The opposing armies cross the stage while the noise of the battle at sea is heard. Then Enobarbus enters in distress at seeing the Egyptian fleet leave the battle following the desertion of Cleopatra's ship, the Antoniad. Scarus enters to report, "We have kissed away / Kingdoms and provinces." The battle appeared equal until Cleopatra withdrew: "The breeze upon her, like a cow in June, / Hoists sails and flies." And when he saw this, Antony, "Leaving the fight in height, flies after her. / I never saw an action of such shame." Canidius enters to join in their lament, and to say that he is going to surrender his troops to Caesar: "Six kings already / Show me the way of yielding." Enobarbus tells him, "I'll yet follow / The wounded chance of Antony, though my reason / Sits in the wind against me." 

[3.11 Location: unspecific] 

The defeated Antony tells his followers to divide up the gold in his ship and to "make your peace with Caesar." He sits down alone. Cleopatra enters with Charmian, Iras and Eros, who urges her to go comfort Antony, who is recalling how at the battle of Philippi Caesar "kept / His sword e'en like a dancer" while he, Antony, was slaying Cassius and Brutus -- which is not quite how it happened, since Cassius and Brutus committed suicide. 

Cleopatra hesitates to approach him, and he rebukes her when he finally speaks to her. She claims that she was frightened by the battle, and didn't really think he would follow her. He replies, "Egypt, thou knewest too well / My heart was to thy rudder tied by th' strings / And thou shouldst tow me after." But after her pleas for pardon, he kisses her. 

[3.12 Location: Caesar's camp outside Alexandria] 

Because they have no one of distinction to send to talk to Caesar, Cleopatra and Antony have sent the schoolmaster for their children as their ambassador. He tells Caesar that Antony would like to remain in Egypt, but will accept being allowed to live as "A private man in Athens," and that Cleopatra would like for her children to rule over Egypt. Caesar denies Antony's request, and says he'll consider granting Cleopatra's if she will either banish Antony or kill him. After the schoolmaster-ambassador leaves, Caesar sends Thidias to try to turn Cleopatra against Antony. 

[3.13 Location: Alexandria] 

      What shall we do, Enobarbus? 
ENOBARBUS                                                   Think, and die. 
As beautifully sad a bit of dialogue as Shakespeare ever wrote, as the two people closest to Antony contemplate the future. 

She asks who is to blame for what happened, and Enobarbus, perhaps rather surprisingly, blames Antony. He was a skilled soldier, who shouldn't have let his passion overwhelm his reason when she fled the battle. 
                               Why should he follow? 
The itch of his affection should not then 
Have nicked his captainship, at such a point, 
When half to half the world opposed....
                                 'Twas a shame no less 
Than was his loss, to course your flying flags 
And leave his navy gazing. 
The remarkable thing here is that Cleopatra trusts Enobarbus, recognizes his friendship to Antony and his honesty, and that she for once seems serious and thoughtful.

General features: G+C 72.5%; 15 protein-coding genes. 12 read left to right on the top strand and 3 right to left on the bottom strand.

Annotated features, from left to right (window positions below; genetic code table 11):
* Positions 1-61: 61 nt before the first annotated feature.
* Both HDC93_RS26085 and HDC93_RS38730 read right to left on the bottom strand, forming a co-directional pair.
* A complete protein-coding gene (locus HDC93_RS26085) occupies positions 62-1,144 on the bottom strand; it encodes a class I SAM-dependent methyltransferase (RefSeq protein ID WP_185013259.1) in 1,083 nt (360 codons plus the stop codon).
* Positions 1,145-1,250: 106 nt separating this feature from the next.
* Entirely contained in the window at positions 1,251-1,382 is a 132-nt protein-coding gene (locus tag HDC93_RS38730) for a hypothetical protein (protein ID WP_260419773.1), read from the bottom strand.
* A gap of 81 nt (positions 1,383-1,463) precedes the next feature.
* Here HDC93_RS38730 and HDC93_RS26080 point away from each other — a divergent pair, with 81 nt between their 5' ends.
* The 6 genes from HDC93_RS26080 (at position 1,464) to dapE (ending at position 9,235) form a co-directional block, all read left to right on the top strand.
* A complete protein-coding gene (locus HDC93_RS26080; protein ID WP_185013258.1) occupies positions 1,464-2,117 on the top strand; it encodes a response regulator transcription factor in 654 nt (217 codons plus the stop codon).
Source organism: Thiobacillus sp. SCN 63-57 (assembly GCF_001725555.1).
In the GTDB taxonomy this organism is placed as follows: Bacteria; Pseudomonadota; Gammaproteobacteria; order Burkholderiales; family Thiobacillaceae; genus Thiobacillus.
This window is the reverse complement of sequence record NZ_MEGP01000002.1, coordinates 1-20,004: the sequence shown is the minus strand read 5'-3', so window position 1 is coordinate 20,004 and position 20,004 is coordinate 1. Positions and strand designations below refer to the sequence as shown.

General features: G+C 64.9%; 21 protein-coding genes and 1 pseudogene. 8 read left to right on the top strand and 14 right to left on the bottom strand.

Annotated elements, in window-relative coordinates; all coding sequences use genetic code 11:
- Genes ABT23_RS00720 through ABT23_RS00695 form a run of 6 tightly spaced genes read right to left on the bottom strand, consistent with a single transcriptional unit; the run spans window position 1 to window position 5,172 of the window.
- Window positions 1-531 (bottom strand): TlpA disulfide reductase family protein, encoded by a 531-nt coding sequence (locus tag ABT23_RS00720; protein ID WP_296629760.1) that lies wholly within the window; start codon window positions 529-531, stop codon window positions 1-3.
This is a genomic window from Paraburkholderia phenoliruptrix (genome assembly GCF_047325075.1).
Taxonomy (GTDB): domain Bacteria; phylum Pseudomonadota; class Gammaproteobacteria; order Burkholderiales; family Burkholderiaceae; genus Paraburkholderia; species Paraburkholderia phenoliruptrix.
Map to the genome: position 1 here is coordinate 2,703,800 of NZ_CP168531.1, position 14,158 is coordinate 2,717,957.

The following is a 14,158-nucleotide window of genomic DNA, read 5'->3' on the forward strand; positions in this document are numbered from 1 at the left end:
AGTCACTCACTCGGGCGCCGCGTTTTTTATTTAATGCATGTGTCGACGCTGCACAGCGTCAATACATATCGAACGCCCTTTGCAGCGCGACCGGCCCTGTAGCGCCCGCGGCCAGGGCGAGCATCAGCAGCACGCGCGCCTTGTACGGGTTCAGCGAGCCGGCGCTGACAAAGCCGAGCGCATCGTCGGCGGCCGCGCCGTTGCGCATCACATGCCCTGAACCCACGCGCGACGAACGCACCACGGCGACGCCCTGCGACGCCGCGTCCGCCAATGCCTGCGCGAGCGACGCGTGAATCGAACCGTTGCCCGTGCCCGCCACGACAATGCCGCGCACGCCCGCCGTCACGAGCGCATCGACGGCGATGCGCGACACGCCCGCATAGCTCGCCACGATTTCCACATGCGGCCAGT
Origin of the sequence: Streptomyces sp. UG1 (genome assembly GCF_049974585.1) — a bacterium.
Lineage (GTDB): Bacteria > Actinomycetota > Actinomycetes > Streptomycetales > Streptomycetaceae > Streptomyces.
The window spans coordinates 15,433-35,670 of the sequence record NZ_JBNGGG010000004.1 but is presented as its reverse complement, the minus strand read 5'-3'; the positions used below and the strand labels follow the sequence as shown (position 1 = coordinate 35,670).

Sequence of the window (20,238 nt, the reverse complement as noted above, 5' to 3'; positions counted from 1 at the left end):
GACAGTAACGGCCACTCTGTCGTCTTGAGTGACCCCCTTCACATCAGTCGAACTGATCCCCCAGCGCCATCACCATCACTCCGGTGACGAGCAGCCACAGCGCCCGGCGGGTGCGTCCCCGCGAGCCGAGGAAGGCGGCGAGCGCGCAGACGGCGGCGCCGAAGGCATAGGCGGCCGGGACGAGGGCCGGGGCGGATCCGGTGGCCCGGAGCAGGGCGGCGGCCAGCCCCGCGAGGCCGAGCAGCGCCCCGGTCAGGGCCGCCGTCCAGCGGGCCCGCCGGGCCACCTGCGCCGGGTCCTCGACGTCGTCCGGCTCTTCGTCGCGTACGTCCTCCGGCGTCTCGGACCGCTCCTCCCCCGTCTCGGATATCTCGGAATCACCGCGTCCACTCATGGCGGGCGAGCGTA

Antony enters with the schoolmaster-ambassador and tells Cleopatra of Caesar's demand that she should "To the boy Caesar send this grizzled head, / And he will fill thy wishes to the brim / With principalities." He angrily challenges Caesar to hand-to-hand combat and exits with the ambassador to write a letter to that effect. In an aside, Enobarbus comments on the absurdity of Antony's challenge. And he begins to debate whether he should turn against Antony -- "The loyalty well held to fools does make / Our faith mere folly" -- or remain loyal -- "Yet he that can endure / To follow with allegiance a fallen lord / Does conquer him that did his master conquer, / And earns a place i'th' story." In some ways, Enobarbus is the real tragic figure in the play, because he is endowed with the most self-knowledge and awareness of the consequence of his actions. 

Thidias arrives to persuade Cleopatra to side with Caesar. He says that Caesar knows she didn't really love Antony, but just pretended to because she was afraid of him, and that he doesn't regard her as dishonored since she was compelled to take Antony's side. She plays along with this: "He is a god and knows / What is most right. Mine honour was not yielded / But conquered merely." Enobarbus, shocked by this apparent treachery on Cleopatra's part, leaves to find Antony, who is, he remarks, "so leaky / That we must leave thee to thy sinking, for / Thy dearest quit thee." 

Thidias continues, saying that "it would warm [Caesar's] spirits / To hear from me you had left Antony / And put yourself under his shroud, / The universal landlord." As Wilders notes, the word "shroud" here has "sinister overtones." Cleopatra sends her thanks to Caesar and offers Thidias her hand, just as Antony returns with Enobarbus. Outraged, Antony calls for servants and orders Thidias whipped "Till like a boy you see him cringe his face / And whine aloud for mercy." He then turns his anger on Cleopatra for her submissiveness to Caesar's envoy. The servants return with the whipped Thidias and Antony sends him off to Caesar. 

This done, Antony's anger begins to cool, and Cleopatra chides him for not really knowing her. They reconcile, and, as usual, decide to celebrate their reconciliation. Antony says, 
Let's have one other gaudy night. Call to me 
All my sad captains. Fill our bowls once more. 
Let's mock the midnight bell.
Everyone leaves except Enobarbus, who sees Antony falling into his old pattern: 
                                                 I see still 
A diminution in our captain's brain 
Restores his heart. When valour preys on reason, 
It eats the sword it fights with. I will seek 
Some way to leave him.
The 1974 Trevor Nunn production:

Thidias is played by the young Ben Kingsley:

The 1981 Jonathan Miller production: